The Other Miami: Redland

The rural, agricultural district of Redland is worlds apart from its Miami neighbor.

FERTILE GROUND: Situated 30 miles southwest of downtown Miami, Redland’s subtropical climate grows an abundance of exotic fruits and plants.

By Wade Sheridan
Photography by Alissa Dragun

The roads are long and clear. On the right are big fields with men collecting their crops, and on the left a tractor slowly drives by. Traveling down the two-way paved road, farms appear miles apart from each other. An occasional peacock can be found roaming the roads. Palm trees sway in the wind. Cell phone reception is hard to come by in these parts, where modest clapboard houses are the norm. Relax, you haven’t been sucked into some obscure dimension far from the comforts of South Florida. You are in Redland.

An agricultural area in Homestead, Redland is the second-oldest city in Miami-Dade. So named because of the large amount of red dirt found in the region and underneath torn-down trees, the fertile land in Redland has long captivated agriculturalists and nature lovers, including famed botanist Dr. David Fairchild and ornithologist John James Audubon. Unlike its neighbor Miami, whose well-known party scene and fast-paced, glamorous lifestyle is the antithesis of Redland, life here is much slower. It’s a region known for its very close-knit community, where hard work is highly valued, calloused hands are equivalent to battle scars, and family is everything.

Venice Magazine Sprin 2015 The Other Miami By Wade Sheridan Photo by Alissa Dragun Fertil Ground Redlands Miami Farm Fresh Robert Is Here Fruit Stand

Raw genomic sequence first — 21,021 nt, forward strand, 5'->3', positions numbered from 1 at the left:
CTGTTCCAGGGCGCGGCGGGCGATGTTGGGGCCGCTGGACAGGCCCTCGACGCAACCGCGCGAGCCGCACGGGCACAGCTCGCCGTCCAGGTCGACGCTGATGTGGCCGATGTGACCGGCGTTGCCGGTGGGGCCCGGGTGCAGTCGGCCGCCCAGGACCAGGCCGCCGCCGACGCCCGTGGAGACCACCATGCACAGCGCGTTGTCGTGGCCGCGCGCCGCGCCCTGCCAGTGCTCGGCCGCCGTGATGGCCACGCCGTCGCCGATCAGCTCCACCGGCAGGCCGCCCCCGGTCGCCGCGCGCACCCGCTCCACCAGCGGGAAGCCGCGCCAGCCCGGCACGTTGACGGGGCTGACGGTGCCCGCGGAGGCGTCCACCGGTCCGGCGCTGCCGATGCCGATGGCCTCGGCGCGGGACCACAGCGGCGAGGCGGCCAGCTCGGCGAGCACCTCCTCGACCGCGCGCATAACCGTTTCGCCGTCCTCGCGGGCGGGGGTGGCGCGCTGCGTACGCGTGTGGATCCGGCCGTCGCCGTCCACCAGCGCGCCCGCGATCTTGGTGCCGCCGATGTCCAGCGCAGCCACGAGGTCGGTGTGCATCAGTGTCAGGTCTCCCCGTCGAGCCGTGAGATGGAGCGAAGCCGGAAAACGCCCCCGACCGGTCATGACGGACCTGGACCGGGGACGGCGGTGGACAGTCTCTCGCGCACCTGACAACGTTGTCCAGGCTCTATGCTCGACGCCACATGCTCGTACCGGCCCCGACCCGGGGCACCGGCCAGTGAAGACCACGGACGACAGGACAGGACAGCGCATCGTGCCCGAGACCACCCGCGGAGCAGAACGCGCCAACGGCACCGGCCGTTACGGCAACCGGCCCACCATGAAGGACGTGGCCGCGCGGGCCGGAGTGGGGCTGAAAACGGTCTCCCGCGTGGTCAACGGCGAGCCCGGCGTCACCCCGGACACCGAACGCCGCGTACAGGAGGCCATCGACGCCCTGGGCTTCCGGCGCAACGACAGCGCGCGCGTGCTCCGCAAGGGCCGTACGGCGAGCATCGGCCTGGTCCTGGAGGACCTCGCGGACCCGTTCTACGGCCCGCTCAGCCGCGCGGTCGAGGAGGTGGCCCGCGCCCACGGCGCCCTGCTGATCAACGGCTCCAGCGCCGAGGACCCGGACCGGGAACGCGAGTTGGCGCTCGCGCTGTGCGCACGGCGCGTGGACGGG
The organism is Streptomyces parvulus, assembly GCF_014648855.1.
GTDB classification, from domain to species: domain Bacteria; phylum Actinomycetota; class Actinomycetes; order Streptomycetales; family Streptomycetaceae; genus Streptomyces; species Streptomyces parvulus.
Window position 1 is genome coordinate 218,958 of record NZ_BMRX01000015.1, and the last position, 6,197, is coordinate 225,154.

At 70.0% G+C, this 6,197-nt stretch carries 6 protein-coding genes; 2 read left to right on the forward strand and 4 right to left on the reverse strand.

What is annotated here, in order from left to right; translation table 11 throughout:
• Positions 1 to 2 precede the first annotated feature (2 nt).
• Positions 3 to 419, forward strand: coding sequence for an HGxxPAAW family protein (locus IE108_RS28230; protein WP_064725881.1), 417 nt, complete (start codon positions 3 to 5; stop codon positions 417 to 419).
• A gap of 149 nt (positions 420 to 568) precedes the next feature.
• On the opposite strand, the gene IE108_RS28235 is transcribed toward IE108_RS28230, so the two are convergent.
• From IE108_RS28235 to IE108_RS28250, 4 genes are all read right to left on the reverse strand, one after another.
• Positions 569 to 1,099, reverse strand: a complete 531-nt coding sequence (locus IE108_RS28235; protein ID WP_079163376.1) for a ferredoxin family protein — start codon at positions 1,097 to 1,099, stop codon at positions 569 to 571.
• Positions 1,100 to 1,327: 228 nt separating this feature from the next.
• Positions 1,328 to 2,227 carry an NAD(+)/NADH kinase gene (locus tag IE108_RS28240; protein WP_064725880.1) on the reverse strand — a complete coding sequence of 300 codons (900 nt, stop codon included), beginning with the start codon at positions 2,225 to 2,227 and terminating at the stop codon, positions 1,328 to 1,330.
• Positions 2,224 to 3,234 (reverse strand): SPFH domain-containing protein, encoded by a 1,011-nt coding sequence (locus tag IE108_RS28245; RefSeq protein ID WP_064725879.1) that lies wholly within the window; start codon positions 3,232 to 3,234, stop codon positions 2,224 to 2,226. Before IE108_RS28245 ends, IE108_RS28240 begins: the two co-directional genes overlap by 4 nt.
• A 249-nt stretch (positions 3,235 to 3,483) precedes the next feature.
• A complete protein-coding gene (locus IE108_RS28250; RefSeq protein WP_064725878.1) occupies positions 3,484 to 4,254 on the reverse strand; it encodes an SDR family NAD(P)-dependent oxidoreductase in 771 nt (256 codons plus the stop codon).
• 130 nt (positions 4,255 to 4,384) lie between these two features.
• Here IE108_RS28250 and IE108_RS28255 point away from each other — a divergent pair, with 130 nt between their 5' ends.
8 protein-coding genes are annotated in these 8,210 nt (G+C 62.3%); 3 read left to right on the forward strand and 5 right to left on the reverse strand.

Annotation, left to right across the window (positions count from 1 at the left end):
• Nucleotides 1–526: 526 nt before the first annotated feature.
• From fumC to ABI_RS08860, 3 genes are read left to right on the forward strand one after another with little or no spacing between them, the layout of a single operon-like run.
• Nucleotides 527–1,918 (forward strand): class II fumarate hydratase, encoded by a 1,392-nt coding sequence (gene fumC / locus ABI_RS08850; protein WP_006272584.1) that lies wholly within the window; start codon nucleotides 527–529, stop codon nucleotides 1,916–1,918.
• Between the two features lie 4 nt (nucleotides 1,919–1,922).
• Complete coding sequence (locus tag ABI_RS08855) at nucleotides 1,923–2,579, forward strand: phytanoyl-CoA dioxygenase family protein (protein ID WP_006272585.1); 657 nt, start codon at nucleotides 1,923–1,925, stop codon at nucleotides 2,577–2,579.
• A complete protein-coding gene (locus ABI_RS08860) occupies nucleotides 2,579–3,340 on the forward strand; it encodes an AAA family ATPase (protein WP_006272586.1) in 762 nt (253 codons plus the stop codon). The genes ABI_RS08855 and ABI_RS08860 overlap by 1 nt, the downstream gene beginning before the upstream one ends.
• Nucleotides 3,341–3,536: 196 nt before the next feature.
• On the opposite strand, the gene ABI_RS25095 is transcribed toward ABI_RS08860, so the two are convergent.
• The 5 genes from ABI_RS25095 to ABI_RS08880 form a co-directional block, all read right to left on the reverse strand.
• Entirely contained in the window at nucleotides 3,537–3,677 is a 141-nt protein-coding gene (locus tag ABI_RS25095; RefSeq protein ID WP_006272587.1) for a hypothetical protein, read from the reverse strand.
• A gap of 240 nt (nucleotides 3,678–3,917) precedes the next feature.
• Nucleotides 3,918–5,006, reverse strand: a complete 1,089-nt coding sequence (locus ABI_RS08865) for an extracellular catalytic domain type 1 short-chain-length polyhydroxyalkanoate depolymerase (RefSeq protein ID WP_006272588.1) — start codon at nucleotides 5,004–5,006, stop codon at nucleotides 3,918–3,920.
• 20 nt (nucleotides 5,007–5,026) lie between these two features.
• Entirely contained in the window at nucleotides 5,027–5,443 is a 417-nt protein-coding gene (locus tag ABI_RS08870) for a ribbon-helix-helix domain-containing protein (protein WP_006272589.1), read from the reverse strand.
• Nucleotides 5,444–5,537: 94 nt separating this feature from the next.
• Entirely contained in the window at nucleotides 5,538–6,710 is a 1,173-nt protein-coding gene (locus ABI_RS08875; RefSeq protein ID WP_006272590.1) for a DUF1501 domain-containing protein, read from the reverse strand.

Upon entering this area and leaving the crowded urban sprawl of South Florida behind, the first stop for most visitors is the renowned fruit stand, Robert Is Here. Located near the Everglades Alligator Farm and about 30 miles southwest of downtown Miami, the popular stand immediately grabs visitors’ attention with its big white-lettered sign announcing Robert is Here and bright green tractors parked along the edge of the property. As he describes it, this fruit stand earned its name when owner Robert Moehling was sent out to sell his dad’s cucumbers on the side of the road when he was 6. After an unsuccessful first try, Moehling’s father sent his son back out to sell the fruit, this time holding hurricane shutter signs that read Robert Is Here. The name has stuck since then.

Today Robert Is Here is one of the most successful and recognizable landmarks in Redland. Specializing in fresh fruit, vegetables and milkshakes, Robert Is Here has become a premier destination for healthy eaters. What sets this store apart from a typical grocery store is what sets most of the retailers in Redland apart from what’s found in a big city. Visitors can see the produce being grown and nurtured, and even at farm stands such as Knaus Berry Farm, strawberries can be picked out personally for purchase. These farm-to-table-centric businesses offer a level of authenticity and freshness that’s hard to match.

Venice Magazine Sprin 2015 The Other Miami By Wade Sheridan Photo by Alissa Dragun Fertil Ground Redlands Miami Knaus Berry Farm